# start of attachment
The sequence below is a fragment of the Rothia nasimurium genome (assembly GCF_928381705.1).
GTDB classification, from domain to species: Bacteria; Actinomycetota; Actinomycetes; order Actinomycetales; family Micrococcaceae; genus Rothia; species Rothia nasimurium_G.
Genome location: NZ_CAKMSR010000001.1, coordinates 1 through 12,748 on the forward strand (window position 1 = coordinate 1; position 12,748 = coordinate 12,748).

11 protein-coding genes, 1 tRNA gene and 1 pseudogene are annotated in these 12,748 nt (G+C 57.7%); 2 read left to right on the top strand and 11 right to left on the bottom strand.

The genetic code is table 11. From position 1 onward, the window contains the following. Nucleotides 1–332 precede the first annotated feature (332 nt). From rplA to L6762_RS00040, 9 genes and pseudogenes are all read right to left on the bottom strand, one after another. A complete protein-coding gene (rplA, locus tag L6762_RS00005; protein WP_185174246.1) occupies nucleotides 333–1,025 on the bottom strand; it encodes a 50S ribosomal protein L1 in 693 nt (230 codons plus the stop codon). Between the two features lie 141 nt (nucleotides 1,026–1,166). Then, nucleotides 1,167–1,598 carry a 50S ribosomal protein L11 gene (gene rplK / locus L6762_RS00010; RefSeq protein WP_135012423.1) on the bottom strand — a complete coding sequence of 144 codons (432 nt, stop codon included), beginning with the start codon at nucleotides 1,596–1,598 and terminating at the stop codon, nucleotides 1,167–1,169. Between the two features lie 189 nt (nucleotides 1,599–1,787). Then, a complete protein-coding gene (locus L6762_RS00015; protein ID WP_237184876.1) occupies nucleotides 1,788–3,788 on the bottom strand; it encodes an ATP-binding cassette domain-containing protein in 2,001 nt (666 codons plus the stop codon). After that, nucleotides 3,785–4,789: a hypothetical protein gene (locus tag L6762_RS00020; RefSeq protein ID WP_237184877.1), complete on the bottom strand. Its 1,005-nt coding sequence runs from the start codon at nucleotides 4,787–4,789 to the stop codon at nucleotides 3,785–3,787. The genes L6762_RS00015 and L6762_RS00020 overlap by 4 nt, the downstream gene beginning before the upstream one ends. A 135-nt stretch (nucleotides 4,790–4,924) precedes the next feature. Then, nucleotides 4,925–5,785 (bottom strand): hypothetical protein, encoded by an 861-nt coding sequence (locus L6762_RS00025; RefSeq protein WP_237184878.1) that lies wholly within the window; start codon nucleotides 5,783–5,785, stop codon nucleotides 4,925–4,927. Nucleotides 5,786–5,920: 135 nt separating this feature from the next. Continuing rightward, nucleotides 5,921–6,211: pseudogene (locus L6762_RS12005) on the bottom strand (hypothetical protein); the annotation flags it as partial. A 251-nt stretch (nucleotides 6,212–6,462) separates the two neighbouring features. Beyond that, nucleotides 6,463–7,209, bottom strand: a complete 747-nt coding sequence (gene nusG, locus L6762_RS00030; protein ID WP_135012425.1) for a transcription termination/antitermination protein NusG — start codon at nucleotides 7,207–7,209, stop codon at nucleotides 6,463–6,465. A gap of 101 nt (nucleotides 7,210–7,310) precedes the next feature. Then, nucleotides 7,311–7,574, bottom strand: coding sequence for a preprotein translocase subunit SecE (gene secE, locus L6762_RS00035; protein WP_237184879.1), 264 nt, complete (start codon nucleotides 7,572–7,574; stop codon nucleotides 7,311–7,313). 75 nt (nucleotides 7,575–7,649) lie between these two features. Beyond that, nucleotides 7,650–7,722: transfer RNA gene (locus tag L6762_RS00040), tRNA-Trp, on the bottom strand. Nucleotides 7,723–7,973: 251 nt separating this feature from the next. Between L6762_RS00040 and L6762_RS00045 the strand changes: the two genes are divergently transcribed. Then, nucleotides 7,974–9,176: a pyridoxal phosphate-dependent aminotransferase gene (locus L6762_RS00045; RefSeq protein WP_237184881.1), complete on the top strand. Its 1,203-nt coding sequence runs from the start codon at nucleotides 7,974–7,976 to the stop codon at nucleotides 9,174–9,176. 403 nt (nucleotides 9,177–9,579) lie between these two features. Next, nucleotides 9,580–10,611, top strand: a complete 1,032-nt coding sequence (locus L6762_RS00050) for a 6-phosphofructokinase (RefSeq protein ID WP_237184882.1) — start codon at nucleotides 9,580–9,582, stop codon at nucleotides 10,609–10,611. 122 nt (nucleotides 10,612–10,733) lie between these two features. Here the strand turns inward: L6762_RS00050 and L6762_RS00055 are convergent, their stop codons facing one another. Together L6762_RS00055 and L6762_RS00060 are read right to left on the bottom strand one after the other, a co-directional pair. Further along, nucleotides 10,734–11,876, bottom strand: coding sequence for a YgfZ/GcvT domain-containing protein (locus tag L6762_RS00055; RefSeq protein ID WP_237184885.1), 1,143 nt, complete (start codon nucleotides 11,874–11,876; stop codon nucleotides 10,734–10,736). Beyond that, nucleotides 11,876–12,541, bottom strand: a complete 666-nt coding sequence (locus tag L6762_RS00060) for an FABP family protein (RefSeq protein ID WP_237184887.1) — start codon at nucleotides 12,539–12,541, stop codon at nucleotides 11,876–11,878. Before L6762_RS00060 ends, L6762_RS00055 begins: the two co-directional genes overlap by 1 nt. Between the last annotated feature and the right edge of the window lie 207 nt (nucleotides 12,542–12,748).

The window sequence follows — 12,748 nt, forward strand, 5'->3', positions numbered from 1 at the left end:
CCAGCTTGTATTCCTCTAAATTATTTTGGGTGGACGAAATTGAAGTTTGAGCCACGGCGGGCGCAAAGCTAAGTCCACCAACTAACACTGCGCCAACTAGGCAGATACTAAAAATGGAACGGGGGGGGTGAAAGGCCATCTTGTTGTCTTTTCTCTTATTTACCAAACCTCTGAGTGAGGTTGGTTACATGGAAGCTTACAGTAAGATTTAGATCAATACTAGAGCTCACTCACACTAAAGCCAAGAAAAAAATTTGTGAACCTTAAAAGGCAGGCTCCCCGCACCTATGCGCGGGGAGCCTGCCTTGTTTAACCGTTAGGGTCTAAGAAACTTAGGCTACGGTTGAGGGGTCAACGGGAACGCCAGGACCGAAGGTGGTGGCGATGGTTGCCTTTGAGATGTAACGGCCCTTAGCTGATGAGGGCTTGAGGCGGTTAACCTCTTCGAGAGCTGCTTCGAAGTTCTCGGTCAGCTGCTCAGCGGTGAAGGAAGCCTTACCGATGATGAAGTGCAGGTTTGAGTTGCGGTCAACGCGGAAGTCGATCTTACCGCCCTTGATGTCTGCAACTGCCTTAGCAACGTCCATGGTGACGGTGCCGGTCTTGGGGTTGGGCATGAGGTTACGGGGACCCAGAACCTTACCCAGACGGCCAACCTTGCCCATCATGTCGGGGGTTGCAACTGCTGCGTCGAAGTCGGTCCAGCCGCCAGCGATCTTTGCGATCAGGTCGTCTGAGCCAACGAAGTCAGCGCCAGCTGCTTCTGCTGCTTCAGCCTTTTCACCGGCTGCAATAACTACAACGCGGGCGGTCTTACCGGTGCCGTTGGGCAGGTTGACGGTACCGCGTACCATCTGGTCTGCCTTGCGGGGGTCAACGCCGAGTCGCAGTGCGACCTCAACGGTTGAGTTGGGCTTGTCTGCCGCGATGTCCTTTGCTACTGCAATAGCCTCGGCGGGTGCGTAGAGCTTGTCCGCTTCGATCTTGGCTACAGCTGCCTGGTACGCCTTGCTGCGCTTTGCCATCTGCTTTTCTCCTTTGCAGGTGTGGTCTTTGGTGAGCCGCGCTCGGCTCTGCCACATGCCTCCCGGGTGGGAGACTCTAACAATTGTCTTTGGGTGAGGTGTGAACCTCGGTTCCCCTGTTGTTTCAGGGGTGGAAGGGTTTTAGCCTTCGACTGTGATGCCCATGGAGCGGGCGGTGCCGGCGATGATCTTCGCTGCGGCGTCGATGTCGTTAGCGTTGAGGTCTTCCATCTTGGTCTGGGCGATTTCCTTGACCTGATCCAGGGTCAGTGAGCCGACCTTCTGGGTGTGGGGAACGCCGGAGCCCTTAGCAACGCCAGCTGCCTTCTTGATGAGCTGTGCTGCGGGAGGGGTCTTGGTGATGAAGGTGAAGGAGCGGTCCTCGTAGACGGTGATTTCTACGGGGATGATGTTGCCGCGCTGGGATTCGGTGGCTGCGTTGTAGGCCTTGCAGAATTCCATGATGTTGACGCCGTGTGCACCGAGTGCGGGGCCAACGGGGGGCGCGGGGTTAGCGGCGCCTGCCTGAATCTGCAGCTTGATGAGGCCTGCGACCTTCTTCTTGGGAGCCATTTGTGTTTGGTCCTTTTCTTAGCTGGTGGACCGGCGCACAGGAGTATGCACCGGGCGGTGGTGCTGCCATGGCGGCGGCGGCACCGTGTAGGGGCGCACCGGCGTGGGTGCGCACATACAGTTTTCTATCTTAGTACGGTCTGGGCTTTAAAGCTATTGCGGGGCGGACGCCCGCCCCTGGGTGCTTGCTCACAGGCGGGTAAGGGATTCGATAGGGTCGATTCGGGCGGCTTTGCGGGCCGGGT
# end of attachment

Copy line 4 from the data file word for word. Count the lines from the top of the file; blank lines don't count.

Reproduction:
11 protein-coding genes, 1 tRNA gene and 1 pseudogene are annotated in these 12,748 nt (G+C 57.7%); 2 read left to right on the top strand and 11 right to left on the bottom strand.